Local Musicians

Today’s special broadcast will feature the local musicians whose contributions add so much to our program. So, before we begin, I’d like to give you a little peak behind the scenes here at The Word With Us so you can better appreciate how much the talent of these local, amateur musicians enhance the program.

We are not strictly bound to any structure or time table; but we do tend to follow a general format. The broadcast is usual devoted to a single topic that is seasonal or related to something in the news. Most Protestant churches follow liturgical calendar which defines a series of seasons such as Lent or Advent. This provides balance so that all aspects of Christianity are given fair representation throughout the year. But current events also play a part in our programming decisions because Christianity is relevant to daily life. Where there is a hot topic in the news, we like to examine that topic from a Biblical perspective.

So, we often start our broadcast with a brief introduction and a song to set the mood. Then we have a short meditation or testimony, another pertinent song, pertinent Bible texts or other readings, perhaps another song, and then a conclusion. The songs reinforce the message one way or another. Whenever possible, we use local musicians for these songs; but sometimes we will use commercially available music if we don’t have local music that advances the theme.

Today is different. There is no topic or unifying theme, other than the fact that music is an important part of worship that helps us to understand and appreciate Biblical truth.

The first musician we want to feature is truly an unsung hero because she is an accompanist. Typically when someone performs special music for church, just the soloist’s name is listed in the bulletin. In most cases, however, the accompanying piano or organ music is much more difficult and adds more to the performance than the single-note melody line performed by the soloist. The accompanist probably spent much more time learning and practicing the song than the soloist did.

Our broadcast begins and ends with me talking over a beautiful, anonymous arrangement of “Thy Word is a Lamp Unto My Feet”. Whenever we need background music for public service announcements, or a few seconds of filler music, we turn to this unacknowledged musician. So, uncharacteristically getting credit for her work, here is Susan Pogge playing “Take My Life and Let it Be”.

Some church choirs perform once a month, or just a few times a year for special occasions. But the Ridgecrest United Methodist Church Choir performs every week. This required dedication of the choir members, and especially the director, Janice Anderson, and accompanist Patrick Rindt. Here now is the Methodist Choir to sing, “Where He Leads Me.”

Another unsung accompanist is JoAn Witzel. She can play just about any hymn in any key from memory. Here now is JoAn Witzel on the piano and Susan Pogge on the organ to play “To God Be The Glory.”

I don’t need to say too much about Mike Miller. If you have lived in Ridgecrest any length of time and attended any local music performances, you have probably heard him sing. Here’s Mike to sing, “Midnight Cry.”

Grace Lutheran Church has a hand bell choir. Hand bell choirs require more commitment than vocal choirs. It doesn’t affect the sound too much if one alto misses the performance; but if one bell ringer doesn’t show up, there will be some missing notes. But when everyone is there, and playing in perfect coordination, you hear a haunting melody like this one.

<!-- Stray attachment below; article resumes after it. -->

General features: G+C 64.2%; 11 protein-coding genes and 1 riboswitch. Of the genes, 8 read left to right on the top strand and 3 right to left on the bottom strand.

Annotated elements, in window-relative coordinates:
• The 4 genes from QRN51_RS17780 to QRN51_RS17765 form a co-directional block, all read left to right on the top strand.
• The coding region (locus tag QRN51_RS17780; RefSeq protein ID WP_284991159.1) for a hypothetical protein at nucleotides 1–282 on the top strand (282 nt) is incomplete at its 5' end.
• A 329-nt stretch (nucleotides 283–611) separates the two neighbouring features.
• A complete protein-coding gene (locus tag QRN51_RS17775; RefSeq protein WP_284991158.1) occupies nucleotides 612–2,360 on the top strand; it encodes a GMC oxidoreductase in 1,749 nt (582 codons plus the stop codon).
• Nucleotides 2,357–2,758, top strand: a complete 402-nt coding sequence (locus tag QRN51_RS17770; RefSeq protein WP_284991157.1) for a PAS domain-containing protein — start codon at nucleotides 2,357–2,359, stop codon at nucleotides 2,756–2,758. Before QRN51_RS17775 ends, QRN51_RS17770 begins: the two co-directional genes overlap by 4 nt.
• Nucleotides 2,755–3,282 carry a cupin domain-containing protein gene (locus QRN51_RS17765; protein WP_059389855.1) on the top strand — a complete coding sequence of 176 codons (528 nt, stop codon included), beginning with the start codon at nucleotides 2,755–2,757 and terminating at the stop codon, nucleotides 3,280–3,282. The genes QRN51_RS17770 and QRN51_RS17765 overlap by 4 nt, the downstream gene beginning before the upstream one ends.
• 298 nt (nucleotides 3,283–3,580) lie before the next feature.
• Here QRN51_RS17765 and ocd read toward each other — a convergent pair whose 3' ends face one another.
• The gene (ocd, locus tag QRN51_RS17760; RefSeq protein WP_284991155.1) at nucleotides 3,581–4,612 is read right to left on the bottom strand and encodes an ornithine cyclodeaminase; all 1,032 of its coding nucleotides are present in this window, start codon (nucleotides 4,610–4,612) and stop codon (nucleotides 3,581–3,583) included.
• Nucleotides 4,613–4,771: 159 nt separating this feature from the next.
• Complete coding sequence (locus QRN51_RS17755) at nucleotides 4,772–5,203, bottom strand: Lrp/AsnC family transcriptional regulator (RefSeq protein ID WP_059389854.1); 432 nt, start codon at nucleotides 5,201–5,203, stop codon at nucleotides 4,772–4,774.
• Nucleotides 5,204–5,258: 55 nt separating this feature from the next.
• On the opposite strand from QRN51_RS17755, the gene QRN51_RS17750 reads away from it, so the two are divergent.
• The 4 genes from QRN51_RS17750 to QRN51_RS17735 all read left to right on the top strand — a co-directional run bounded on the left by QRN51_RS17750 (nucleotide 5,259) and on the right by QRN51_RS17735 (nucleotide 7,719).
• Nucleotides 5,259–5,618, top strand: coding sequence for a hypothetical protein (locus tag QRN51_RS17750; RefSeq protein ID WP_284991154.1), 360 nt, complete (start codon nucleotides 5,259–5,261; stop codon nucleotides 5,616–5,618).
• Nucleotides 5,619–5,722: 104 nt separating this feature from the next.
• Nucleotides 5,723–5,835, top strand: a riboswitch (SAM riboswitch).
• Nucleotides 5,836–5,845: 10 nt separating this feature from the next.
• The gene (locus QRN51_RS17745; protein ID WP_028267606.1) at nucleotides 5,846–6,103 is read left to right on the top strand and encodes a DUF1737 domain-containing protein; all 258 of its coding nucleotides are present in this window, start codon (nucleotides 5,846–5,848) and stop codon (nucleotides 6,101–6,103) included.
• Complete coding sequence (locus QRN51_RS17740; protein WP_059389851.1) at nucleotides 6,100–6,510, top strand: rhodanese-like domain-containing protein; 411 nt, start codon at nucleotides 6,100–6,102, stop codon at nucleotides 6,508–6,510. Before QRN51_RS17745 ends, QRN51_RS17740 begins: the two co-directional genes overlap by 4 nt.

Relatively new to Ridgecrest is Kimmie Witzel, so you may not have heard her before. He she is, accompanied by her mother-in-law JoAn Witzel, to sing, “So Send I You.”

Music education is important to our children. Hud deFluiter volunteers her time to teach music to home schooled students, along with students attending Adventist Christian School and Immanuel Christian School. They all perform together at band concerts during the year. Each year some of the best band members graduate and leave the band, to be replaced by younger children who have never touched an instrument before. As you listen to the band progress throughout the school year, the improvement is remarkable. Let’s listen now as the Ridgecrest Christian Schools band plays “God Bless America”.

A band is great, when you have one. If you don’t, modern technology has to fill the gap. Fortunately, the technology exists for me to be a one-man band and record all the various parts individually and mix them together to make background tracks for the songs I write. Here’s one I wrote to help Vacation Bible School students remember the order of the days of creation.

It seems appropriate to follow “Let There Be Light” with the Seventh-day Adventist church choir singing, “Followers of the Light.”

Judy Harper also writes and records her own music. Clearly she also uses multiple track recording because it’s really hard to sing and play the flute at the same time. Here is “Eden, a Perfect Place.”

Becky Richardson is also a well-known local soprano who needs no introduction. Here she is, accompanied by Susan Pogge, to sing, “I’ll Walk with God.”

I admit. I’m biased. I could listen to Susan Pogge play for hours. Fortunately, I get the opportunity to do that often. Let me share some of that pleasure with you as she plays, “Crown Him With Many Crowns.”

Now we are down to our last song. There’s a story behind this one. About 10 years ago, the Ridgecrest Seventh-day Adventist church had a reunion to celebrate the 50th anniversary it formation. I wrote the theme song for that reunion. Because it was a specific occasion, the second verse was about sending out invitations and coming to the reunion. Later, I rewrote the second verse to make the song appropriate for general occasions. I changed the name from “Reunion” to “We’re All Here.”